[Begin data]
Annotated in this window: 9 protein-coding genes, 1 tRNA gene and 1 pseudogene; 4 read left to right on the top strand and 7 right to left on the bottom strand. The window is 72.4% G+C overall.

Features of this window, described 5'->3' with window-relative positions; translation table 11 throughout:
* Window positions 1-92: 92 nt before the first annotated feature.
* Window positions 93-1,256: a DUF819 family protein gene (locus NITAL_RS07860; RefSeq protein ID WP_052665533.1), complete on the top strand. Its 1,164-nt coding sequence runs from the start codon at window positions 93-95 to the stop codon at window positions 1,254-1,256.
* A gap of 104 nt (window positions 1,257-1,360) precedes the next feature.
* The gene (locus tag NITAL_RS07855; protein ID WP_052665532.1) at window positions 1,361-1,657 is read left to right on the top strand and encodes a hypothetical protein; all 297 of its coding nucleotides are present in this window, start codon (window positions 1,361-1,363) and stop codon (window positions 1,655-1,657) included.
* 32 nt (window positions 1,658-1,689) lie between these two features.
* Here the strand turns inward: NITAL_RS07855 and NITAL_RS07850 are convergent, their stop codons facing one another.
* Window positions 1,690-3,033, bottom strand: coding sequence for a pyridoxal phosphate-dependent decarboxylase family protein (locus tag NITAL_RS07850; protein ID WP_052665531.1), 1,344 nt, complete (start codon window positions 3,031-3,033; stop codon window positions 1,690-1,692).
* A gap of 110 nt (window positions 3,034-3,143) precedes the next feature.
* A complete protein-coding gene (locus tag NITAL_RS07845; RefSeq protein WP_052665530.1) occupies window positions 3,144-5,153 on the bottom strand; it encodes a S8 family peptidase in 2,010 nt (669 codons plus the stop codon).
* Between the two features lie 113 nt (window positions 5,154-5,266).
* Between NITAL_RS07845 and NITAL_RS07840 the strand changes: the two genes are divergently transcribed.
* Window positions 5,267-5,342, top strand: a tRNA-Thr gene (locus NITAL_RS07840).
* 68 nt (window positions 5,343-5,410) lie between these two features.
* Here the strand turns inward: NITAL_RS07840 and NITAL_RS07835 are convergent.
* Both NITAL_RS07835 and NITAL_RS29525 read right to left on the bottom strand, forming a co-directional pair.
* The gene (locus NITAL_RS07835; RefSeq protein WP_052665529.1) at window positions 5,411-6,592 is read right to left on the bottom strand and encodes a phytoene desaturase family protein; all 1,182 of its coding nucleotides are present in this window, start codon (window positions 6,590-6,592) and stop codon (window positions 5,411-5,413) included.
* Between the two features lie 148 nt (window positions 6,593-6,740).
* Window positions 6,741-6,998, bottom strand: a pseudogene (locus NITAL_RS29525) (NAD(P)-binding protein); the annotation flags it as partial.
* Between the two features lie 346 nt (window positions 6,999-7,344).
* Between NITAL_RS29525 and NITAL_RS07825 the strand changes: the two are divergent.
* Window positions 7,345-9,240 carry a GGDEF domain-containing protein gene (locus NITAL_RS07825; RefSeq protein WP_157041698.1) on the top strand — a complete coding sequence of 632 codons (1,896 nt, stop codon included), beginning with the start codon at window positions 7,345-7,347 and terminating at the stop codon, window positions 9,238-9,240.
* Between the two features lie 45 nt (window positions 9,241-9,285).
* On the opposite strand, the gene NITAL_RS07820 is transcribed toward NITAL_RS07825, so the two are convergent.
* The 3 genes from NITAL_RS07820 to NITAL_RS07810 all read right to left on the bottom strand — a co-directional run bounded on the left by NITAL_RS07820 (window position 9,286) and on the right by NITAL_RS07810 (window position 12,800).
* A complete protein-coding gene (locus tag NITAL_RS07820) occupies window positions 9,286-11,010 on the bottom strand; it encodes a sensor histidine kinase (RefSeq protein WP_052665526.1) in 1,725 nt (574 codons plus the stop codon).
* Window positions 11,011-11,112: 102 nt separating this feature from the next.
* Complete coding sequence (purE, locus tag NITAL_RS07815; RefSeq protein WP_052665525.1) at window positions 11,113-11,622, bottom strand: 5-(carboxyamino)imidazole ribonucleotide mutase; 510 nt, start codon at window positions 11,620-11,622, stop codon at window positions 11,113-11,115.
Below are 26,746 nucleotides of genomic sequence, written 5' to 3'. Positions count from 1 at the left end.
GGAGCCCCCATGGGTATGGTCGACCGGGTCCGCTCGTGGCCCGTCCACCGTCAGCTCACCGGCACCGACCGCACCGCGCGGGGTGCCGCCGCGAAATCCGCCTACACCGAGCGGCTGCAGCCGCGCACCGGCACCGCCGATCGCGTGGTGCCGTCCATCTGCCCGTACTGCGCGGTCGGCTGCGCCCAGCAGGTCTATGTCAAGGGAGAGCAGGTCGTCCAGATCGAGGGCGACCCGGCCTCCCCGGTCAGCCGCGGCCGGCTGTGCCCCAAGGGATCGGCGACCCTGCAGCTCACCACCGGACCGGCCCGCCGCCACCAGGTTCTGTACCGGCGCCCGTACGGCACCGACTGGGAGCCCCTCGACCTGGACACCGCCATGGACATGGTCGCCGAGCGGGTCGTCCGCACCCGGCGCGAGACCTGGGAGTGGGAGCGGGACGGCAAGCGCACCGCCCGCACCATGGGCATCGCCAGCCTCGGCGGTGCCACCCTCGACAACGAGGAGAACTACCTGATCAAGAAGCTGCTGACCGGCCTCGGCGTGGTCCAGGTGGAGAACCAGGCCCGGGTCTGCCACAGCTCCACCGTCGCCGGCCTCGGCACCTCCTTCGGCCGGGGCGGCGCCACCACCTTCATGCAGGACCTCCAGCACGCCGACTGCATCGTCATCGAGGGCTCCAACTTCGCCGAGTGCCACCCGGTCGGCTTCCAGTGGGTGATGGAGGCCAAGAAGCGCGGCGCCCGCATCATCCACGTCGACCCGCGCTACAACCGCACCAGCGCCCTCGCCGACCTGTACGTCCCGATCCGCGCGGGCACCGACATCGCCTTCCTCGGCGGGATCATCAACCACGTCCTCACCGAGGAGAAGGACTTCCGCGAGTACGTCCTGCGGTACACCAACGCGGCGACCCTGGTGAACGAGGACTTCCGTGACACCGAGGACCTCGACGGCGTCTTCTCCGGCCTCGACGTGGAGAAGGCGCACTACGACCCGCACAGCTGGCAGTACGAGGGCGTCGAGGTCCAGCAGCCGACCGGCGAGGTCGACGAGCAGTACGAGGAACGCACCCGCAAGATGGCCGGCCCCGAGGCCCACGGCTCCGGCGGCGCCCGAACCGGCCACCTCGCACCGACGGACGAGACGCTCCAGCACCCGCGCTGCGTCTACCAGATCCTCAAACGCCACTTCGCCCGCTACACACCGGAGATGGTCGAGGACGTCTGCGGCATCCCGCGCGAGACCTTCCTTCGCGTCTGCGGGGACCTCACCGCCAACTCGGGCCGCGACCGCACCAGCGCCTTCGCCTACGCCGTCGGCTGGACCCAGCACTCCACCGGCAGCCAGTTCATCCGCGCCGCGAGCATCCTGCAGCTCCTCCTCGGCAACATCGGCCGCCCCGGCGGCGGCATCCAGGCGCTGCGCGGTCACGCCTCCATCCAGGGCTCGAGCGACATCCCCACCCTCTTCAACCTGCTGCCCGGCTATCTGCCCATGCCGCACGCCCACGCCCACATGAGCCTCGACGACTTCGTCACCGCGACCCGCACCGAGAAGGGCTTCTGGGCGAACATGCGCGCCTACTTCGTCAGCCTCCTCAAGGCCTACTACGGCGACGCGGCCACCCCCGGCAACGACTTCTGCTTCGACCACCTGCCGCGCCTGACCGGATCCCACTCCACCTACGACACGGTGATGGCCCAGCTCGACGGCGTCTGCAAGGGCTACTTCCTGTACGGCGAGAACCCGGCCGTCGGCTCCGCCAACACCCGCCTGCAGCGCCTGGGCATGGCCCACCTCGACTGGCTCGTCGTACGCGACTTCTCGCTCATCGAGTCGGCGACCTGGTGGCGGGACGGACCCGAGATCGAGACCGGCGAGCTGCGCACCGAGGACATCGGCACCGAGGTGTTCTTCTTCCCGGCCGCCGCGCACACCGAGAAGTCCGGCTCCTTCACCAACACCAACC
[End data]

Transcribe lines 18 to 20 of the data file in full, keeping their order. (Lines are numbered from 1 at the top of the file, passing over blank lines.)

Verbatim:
* The gene (locus NITAL_RS07835; RefSeq protein WP_052665529.1) at window positions 5,411-6,592 is read right to left on the bottom strand and encodes a phytoene desaturase family protein; all 1,182 of its coding nucleotides are present in this window, start codon (window positions 6,590-6,592) and stop codon (window positions 5,411-5,413) included.
* Between the two features lie 148 nt (window positions 6,593-6,740).
* Window positions 6,741-6,998, bottom strand: a pseudogene (locus NITAL_RS29525) (NAD(P)-binding protein); the annotation flags it as partial.